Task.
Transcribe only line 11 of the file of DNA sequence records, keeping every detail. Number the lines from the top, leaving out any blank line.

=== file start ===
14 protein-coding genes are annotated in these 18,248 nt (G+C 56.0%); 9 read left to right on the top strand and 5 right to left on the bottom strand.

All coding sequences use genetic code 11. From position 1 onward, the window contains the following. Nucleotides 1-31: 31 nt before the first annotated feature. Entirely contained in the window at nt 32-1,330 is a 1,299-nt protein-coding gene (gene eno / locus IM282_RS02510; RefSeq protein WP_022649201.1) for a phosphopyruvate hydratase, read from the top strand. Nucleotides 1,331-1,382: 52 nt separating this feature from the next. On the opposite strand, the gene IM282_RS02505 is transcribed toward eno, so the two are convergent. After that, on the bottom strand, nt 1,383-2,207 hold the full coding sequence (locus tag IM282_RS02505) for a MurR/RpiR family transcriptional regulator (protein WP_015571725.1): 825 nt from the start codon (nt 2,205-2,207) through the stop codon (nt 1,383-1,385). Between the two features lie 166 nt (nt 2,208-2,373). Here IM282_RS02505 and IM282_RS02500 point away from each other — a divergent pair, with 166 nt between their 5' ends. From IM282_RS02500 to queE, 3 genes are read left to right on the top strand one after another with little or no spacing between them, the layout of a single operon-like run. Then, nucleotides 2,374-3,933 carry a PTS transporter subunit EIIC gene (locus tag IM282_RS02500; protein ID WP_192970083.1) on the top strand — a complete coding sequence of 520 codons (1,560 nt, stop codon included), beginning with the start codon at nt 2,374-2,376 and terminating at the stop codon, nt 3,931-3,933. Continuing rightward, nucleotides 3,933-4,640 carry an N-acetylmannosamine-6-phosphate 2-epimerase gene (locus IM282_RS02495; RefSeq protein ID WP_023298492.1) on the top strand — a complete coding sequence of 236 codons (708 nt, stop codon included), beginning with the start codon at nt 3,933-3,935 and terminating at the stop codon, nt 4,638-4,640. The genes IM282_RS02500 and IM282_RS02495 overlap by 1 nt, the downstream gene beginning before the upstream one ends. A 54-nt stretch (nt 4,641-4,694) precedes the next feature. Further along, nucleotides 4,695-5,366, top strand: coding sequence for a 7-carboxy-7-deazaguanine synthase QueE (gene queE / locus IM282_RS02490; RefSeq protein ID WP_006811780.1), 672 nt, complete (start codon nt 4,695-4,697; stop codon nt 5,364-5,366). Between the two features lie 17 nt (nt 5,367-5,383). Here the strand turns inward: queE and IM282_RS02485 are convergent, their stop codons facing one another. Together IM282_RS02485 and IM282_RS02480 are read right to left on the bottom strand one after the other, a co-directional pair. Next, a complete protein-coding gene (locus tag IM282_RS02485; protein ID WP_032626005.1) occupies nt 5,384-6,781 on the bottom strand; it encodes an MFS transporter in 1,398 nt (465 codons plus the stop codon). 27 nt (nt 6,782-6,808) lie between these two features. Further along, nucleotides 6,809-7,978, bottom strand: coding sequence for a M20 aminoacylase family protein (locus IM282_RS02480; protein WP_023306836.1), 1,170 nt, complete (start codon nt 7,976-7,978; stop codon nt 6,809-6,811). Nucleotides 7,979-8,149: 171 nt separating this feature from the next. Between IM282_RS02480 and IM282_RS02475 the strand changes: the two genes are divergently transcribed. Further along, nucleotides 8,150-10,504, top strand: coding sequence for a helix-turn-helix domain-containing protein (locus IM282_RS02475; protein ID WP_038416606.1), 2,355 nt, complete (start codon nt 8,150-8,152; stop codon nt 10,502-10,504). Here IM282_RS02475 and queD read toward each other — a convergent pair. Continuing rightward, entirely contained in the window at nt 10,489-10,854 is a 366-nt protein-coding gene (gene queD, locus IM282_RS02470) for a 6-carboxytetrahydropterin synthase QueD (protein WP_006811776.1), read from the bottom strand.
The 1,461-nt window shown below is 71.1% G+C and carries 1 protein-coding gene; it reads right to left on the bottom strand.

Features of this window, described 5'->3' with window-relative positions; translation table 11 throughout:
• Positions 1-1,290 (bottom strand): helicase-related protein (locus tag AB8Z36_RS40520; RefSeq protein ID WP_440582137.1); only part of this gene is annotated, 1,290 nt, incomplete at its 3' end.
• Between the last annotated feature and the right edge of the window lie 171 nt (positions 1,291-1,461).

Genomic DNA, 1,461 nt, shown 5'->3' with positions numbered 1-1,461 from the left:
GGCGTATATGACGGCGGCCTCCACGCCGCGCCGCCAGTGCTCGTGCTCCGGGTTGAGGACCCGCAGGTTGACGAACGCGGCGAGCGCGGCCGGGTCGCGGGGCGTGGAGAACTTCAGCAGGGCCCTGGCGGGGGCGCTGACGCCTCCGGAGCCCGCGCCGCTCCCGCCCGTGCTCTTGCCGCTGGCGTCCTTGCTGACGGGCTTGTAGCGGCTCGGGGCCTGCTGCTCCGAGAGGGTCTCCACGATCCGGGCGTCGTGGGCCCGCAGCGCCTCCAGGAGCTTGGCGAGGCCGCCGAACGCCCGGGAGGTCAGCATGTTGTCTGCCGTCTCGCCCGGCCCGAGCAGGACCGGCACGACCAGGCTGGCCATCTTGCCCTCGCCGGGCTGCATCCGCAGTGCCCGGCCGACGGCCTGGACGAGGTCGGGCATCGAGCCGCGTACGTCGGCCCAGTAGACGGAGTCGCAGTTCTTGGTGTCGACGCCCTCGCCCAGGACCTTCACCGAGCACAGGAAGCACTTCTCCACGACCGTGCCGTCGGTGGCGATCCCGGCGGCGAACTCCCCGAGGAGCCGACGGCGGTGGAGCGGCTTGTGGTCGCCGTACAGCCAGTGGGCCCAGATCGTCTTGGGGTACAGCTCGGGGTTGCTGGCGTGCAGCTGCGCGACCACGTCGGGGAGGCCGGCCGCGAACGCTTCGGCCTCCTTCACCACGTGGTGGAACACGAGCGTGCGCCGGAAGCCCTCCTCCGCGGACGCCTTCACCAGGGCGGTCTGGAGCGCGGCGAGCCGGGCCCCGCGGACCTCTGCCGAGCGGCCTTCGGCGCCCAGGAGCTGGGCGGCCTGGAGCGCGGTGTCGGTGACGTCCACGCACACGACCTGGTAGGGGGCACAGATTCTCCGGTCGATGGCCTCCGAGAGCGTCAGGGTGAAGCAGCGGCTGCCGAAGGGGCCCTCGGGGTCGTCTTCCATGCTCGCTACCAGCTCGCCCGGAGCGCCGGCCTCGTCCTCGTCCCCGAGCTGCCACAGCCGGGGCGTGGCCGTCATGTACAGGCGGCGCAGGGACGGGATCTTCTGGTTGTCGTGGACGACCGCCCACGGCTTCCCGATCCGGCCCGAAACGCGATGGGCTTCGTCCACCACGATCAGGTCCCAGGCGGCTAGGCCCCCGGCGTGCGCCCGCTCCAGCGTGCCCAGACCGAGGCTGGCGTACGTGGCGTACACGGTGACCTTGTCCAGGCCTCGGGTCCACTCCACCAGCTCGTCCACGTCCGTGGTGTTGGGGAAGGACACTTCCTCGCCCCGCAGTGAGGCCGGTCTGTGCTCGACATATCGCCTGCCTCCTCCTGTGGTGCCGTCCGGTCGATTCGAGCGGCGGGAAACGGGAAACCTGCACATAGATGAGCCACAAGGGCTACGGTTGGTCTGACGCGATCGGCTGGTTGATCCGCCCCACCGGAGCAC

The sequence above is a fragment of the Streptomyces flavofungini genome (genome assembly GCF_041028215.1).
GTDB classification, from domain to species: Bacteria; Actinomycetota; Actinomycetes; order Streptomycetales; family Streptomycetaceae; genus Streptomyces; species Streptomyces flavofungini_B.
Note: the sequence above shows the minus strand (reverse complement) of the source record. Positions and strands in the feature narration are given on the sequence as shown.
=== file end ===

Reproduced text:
Note: the sequence above shows the minus strand (reverse complement) of the source record. Positions and strands in the feature narration are given on the sequence as shown.